From our friends at HeyPumpkin: I’ve written a lot recently about hormone health, because it’s just a sad fact that most of the be-uterined among us are in need of some extra support in that area. We’ve discussed how to love up your hormones with the right supplements, the right workouts at the right time, and even what foods your body can best tolerate depending on where you’re at in your cycle.
And today we’re looking at specific foods that can have a serious effect on our hormone levels. Have you ever heard the quote “Let food be thy medicine”? “Hormones control nearly every aspect of how we feel, and insulin, serotonin, cortisol, and dopamine, not to mention estrogen and testosterone, can all be affected by food choices we make,” says registered dietitian Marci Clow, M.S., R.D. “Each macronutrient (fat, carbohydrate andx protein) plays a role in how hormones function and how they are synthesized in the body.“
So let’s look at 7 superfoods that could help to keep your hormones in check, and how best to work them into your diet.
All hail the avocado, right? Aside from being absolutely delicious, they can actually help to manage your stress hormones.
“Avocados are loaded with beta-sitosterol, which can affect blood cholesterol levels and help balance the stress hormone cortisol,” says Clow. Studies have also shown that avocados increase healthy cholesterol, which mitigates the risk of heart issues or stroke.
Add a half of an avocado to your smoothies in the morning, to some whole grain toast, or just as a side to your next meal. And don’t skip the guac at Chipotle.
Flaxseeds are a great source of phytoestrogens — plant-based, estrogen-like compounds. The phytoestrogen in flaxseed is called lignans. “Lignans have both an estrogenic and antiestrogenic effect, and they have been suggested to have protective benefits against certain types of cancer,” says Clow.
The Journal of Food Science and Technology also found that diets rich in phytoestrogens can lower your risk of breast cancer, osteoporosis, and heart disease. Flaxseeds also provide antioxidants, omega-3 fatty acids, and fiber.
Buy flaxseed ground into a meal and whip it up with your smoothies or oatmeal in the mornings, bake it into muffins or bread, or sprinkle it on top of your yogurt.
Broccoli is absolutely lousy with health benefits, but among them, it can help to maintain estrogen balance. Cruciferous vegetables contain a phytoestrogenic compound called indole03-carbinol, which studies have shown is a potential blocker of cancer cells, specifically hormone-driven cancers like breast cancer. It’s also very high in calcium, which can help to ease the symptoms associated with PMS.
Steam some broccoli with a little butter and lemon as a side dish, make it the star in a veggie stir fry, or eat it raw with hummus or a yogurt-based tzatziki dip.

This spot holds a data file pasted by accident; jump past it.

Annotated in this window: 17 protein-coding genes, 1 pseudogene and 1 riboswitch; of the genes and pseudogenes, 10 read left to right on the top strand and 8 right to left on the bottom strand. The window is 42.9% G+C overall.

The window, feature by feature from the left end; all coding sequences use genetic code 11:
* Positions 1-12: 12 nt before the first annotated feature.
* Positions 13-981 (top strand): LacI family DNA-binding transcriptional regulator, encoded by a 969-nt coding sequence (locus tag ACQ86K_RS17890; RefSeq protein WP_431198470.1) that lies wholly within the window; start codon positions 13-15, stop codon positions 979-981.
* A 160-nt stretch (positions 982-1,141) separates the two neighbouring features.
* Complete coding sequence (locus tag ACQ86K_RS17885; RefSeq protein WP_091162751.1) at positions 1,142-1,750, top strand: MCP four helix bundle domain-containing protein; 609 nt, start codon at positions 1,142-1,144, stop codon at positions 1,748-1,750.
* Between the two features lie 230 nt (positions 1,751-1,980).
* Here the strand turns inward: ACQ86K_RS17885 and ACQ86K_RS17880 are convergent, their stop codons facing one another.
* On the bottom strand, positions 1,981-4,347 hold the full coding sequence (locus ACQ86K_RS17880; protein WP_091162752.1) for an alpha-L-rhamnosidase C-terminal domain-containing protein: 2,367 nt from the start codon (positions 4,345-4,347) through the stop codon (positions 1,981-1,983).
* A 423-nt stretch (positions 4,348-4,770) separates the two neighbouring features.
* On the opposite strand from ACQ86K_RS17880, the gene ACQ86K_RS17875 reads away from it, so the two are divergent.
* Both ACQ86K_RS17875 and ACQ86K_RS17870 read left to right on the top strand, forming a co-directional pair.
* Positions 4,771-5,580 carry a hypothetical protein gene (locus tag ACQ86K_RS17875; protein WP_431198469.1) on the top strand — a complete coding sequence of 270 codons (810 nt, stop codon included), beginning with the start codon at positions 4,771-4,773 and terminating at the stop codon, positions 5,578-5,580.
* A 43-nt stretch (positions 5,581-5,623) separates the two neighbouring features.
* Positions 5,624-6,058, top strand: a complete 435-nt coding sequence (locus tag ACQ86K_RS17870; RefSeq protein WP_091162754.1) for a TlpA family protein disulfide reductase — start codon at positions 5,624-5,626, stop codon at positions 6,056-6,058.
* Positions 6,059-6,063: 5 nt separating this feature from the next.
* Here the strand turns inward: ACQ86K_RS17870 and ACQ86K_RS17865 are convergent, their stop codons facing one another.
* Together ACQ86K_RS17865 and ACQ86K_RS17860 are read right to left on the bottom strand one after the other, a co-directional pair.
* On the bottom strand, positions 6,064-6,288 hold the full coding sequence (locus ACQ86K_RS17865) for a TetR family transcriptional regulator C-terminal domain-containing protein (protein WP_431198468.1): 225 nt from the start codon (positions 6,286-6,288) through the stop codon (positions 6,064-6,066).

We’ve heard about pomegranate for heart health, but they’re hormone supporting powerhouses as well. They’re chalk full of antioxidants, which can block excess estrogen production according to a Cancer Prevention Research study in 2010.
“Pomegranates have a natural compound that may inhibit the enzyme in women’s bodies that converts estrogen into estradiol, which is a powerful estrogen that may play a role in origin of hormone dependent cancers,” Clow says. Reach for pomegranate juice (but be wary of the sugar content), or sprinkle the seeds over salads, yogurts, and side dishes to reap their health benefits.
The American Heart Association says that a 3.5 ounce of salmon per week can keep your heart healthy and lower the risk of cardiovascular disease. But the good fats it contains can also improve your hormonal health. Several studies on polycystic ovary syndrome (PCOS) have focused on fish oil, and have shown that Omega-3s can help to balance hormones and regulate menstrual cycles.
If you’re not into eating fish, though, find a good fish oil supplement or vegan alternative.
Leafy greens are filled with antioxidants, which means that they help prevent inflammation and keep your cortisol levels in check. They also help to balance estrogen levels, similar to broccoli. Greens like collards, Swiss chard, spinach, kale, dandelion greens, and beet greens all contain high levels of iron. And iron is something we can really use during our menstrual cycles. Iron deficiency can lead to headaches, fatigue, and brain fog. Sound familiar?
Add your greens to juices, salads, steam them, sauté them, or braise them. No matter how they’re delicious and far too beneficial to pass up.
We already know turmeric is a great natural anti-inflammatory. Its main component, called curcumin, is also an anti-estrogen and anti-androgen. That means it could be useful in staving off hormonal cancers like breast cancer. Its anti-inflammatory properties mean it’s also great for minimizing period cramps. Add turmeric to broths, curries, or make yummy golden milk to unwind in the evenings.
So next time you’re racking your brain over what to meal prep for the week, take a cue from this list and give your hormones a little extra love. They’ll greatly appreciate it, and you’ll reap the benefits.